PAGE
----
(Bloomberg) -- U.S. rice growers won’t get increased sales under the current terms of a trade deal agreed by President Donald Trump and Japanese Prime Minister Shinzo Abe, people familiar with the accord said.
While there are still details to be finalized, the people said there won’t be any expansion of Japan’s quotas for U.S.-grown rice. U.S. producers hope the issue will be dealt with in the second phase of negotiations between the two countries, according to one of the people.
Still, it’s unclear whether or when Trump and Abe will continue talks given that any trade deal in Japan has to be approved by the parliament and the Trump administration is running out of time before the 2020 presidential election.
Japan is a key export market for U.S. rice farmers, who have been under pressure after the Asian nation signed trade agreements with other countries including the revised 11-member Trans-Pacific Partnership. U.S. Agriculture Secretary Sonny Perdue had suggested the White House may make a concession on rice, which is “sort of a cultural issue in Japan,” local media have reported.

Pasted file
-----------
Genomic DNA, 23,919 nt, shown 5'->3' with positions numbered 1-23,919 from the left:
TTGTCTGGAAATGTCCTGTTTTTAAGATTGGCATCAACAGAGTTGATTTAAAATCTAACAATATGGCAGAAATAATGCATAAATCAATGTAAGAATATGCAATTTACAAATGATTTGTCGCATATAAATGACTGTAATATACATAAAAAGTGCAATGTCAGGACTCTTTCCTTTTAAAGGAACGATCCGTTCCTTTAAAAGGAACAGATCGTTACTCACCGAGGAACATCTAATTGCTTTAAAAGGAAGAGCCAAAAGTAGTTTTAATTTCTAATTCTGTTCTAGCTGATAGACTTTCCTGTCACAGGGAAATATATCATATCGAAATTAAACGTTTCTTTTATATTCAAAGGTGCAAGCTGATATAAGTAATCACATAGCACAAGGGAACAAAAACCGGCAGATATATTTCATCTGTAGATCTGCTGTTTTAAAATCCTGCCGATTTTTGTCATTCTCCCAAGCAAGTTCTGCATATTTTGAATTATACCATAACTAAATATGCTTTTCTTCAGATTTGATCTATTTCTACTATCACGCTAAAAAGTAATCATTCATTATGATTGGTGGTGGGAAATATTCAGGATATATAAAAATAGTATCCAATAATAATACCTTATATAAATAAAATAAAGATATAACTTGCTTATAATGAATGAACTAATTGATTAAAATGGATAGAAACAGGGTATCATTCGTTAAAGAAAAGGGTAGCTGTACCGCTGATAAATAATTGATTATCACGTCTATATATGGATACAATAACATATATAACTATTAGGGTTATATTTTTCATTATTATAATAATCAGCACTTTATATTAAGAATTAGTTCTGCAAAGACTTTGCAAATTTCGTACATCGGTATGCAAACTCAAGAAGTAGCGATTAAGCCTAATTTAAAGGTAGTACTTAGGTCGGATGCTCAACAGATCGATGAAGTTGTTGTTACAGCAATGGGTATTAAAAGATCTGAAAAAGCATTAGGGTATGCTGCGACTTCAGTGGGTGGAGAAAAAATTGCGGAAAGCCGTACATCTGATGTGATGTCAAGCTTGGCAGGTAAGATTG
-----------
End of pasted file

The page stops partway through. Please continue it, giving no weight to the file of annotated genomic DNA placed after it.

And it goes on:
“Although we are glad to see the bilateral agreement between the U.S. and Japan, we were disappointed to see that U.S. rice was not included,” said Stuart Hoetger, a rice trader and manager of Pinnacle Rice Coop in Chico, California. A spokesperson for the U.S. Trade Representative didn’t respond to a request for comment.
Japan is required to import 682,000 tons of rice under World Trade Organization commitments, with the U.S. typically making up about half of that amount, according to USA Rice. Since Japan signed the Comprehensive and Progressive Agreement for Trans-Pacific Partnership, there’s been more competition from Australian producers, the industry group said.
Chris Crutchfield, president of rice miller and marketer American Commodity Company LLC in Williams, California, said the U.S. industry wants not only more volume but better quality access to the Japanese market. Much of the U.S. rice going to Japan is auctioned by the government and used to make noodles, beer or sake, with only a small amount sold as table rice. American rice should be allowed to be auctioned directly to private buyers and marked as being grown in the U.S.
“We still believe the administration is going to get us something better than we currently have,” Crutchfield said by telephone.
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